November 21, 2006: Strike settled. Put down the picket signs and get back to work. The only champion that the National Sprint Tour will ever know, “Danny The Dude” Lasoski, and the eternal King of the Outlaws, Steve Kinser, will contest the 2007 World of Outlaws championship. All is well with the American majority.
See Steve become unhappy. See Steve take cars elsewhere. See Steve lose money. See Steve come home.
The question is not why NST died, but why it existed at all? No one, least of all Kinser, was able to aptly explain, though his attorney came close.
Basically, a giant disconnect developed between WoO traveling teams of 2005 and its front office. As its centerpiece, Kinser wanted more control of his destiny. But just like in 1989 when the only other strike occurred, Steve suffered the false impression that everyone would follow. Only half did. And two halves never make a whole.
Guys like Donny Schatz and Terry McCarl listened to the grievances, discussed the option of separation, and realized that splitting ranks was a knee-jerk reaction.
Their disgruntled friends were supposed to be showered in Petty cash. Two people who would not know a sprint car from a champ car, Richard Petty and no-drivin’ son Kyle, backed the new group. Flew everyone to Dover and had ‘em scouting houses on Lake Norman. Yet two months later, Pettys washed their hands of the whole mess. NST (it was NSL then) should have ended there, except the end came too late for Fred Brownfield to get his WoO dates back. So he kept it going.
Brownfield was a great guy. Did a lot of great things for a lot of deserving people. Had he lived, this NST epitaph may never have been written. But the fact that he was a great man does not disguise how he kept NST alive purely out of personal need, not for any grand vision for the sport in general.
Sunday on Speed TV when Dave Despain asked if NST would have lived if Fred had done the same, the answer was classic Kinser “definitely probably” double talk.
Steve’s return to the World of Outlaws was certainly influenced by Quaker State, his sponsor of 12 years. How could they look at the 2007 WoO television package and allow him to push their oil in a rival series with no TV, no sponsor, and no president?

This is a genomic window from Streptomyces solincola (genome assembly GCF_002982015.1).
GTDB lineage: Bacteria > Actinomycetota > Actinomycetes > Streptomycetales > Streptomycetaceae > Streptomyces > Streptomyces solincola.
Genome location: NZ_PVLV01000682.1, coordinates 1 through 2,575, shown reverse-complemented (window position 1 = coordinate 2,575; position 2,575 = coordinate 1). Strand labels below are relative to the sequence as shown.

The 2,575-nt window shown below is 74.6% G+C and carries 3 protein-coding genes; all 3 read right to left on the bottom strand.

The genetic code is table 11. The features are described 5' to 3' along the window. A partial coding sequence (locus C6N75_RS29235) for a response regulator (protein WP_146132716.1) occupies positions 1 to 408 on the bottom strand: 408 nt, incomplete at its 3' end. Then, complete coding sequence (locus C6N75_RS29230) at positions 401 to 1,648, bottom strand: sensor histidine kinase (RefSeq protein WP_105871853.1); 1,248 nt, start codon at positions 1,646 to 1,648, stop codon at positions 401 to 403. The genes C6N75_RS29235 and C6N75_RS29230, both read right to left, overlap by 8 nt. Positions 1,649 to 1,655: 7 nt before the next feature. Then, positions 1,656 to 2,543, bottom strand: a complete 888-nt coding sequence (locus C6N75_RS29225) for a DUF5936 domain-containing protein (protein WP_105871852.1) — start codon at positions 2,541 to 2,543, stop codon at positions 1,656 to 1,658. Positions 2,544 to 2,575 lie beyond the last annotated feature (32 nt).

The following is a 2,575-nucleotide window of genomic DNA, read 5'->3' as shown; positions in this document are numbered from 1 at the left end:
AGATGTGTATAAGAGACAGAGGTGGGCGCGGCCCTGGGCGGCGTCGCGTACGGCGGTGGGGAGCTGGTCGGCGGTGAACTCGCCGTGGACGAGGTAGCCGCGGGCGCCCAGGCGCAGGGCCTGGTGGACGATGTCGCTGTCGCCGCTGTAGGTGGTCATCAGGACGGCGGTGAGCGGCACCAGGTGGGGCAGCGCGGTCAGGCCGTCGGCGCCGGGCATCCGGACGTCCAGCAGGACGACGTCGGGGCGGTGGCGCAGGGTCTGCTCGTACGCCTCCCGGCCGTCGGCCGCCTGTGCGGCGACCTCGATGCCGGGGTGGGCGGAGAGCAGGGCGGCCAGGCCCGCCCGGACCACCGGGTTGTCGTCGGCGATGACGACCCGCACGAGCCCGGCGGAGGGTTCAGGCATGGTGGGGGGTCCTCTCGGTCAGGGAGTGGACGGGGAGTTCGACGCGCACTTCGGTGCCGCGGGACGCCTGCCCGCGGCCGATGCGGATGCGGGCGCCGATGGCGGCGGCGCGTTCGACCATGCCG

Another factor to Kinser dropping it like a burned match is that by restricting himself to NST, Steve found himself behind in Big Money meets at Knoxville and Eldora. Again, this mirrored 1989 when Doug Wolfgang ran all races, Steve stayed loyal to USA, and was whipped by Wolfgang all summer.
It was supposed to be different this time. We were not to compare it to ‘89. Surely, Steve was smarter this time. Experience had to teach him that establishing a new sanctioning body could not be done in a single season. He had some sharp minds in his corner. Yet one year was all the trouble it was worth to him.
Another parallel from 1989 is that the World of Outlaws became stronger because of the United Sprint Association. The late Ted Johnson had become complacent, but never took his group for granted again. When he sold the club, its new owners took for granted that they would be seen as saviors who could feed the constituents anything (or tell it nothing) and everyone would just continue on down the road. They now know better. NST was a big “wake up” call to DIRT Motorsports.
Kinser will bounce back. He’s The King. But what about Jason Meyers? Jason Sides? Shane Stewart? Brian Paulus? Tim Shaffer? Kerry Madsen? Their teams operated at a loss in the hope of a brighter future. In the end, all they got were two years with no tow money, and one year with no point money.
And what of Becca Anderson? Brian Carlson? Dion Hindi? Bill Rose? They joined the WoO trail last year largely because of the NST void. All signed up for 2007 tow money. Will they continue to receive their per diem if they continue to miss A-mains? Or will tow money be restructured to reward the returnees?
Big Picture consensus is that Kinser and Lasoski knocking the bottom out of NST is good news to race fans, who suffered a diluted product in 2006. Lasoski wasted no time switching his Sedalia date back to a WoO sanction. Tulare Thunderbowl, which opened and closed NST, also returns to the WoO calendar.
Kinser wants us to believe that his return to The Outlaws was Ted Johnson’s dying wish. Just as he wanted us to believe in USA, NST, and the idea that he was just another face in the crowd when he was really pimpin’ promoters, sponsors and officials.
Race fans should simply admire Steve Kinser’s unequaled skill behind the wheel, stand in line for T-shirts to help his poor wife recoup souvenir sales, but do not believe his words. He sold out his friends in ’89, and he did it again in ’06. Shame on those who trusted him.
"TURN AROUND; MATE !"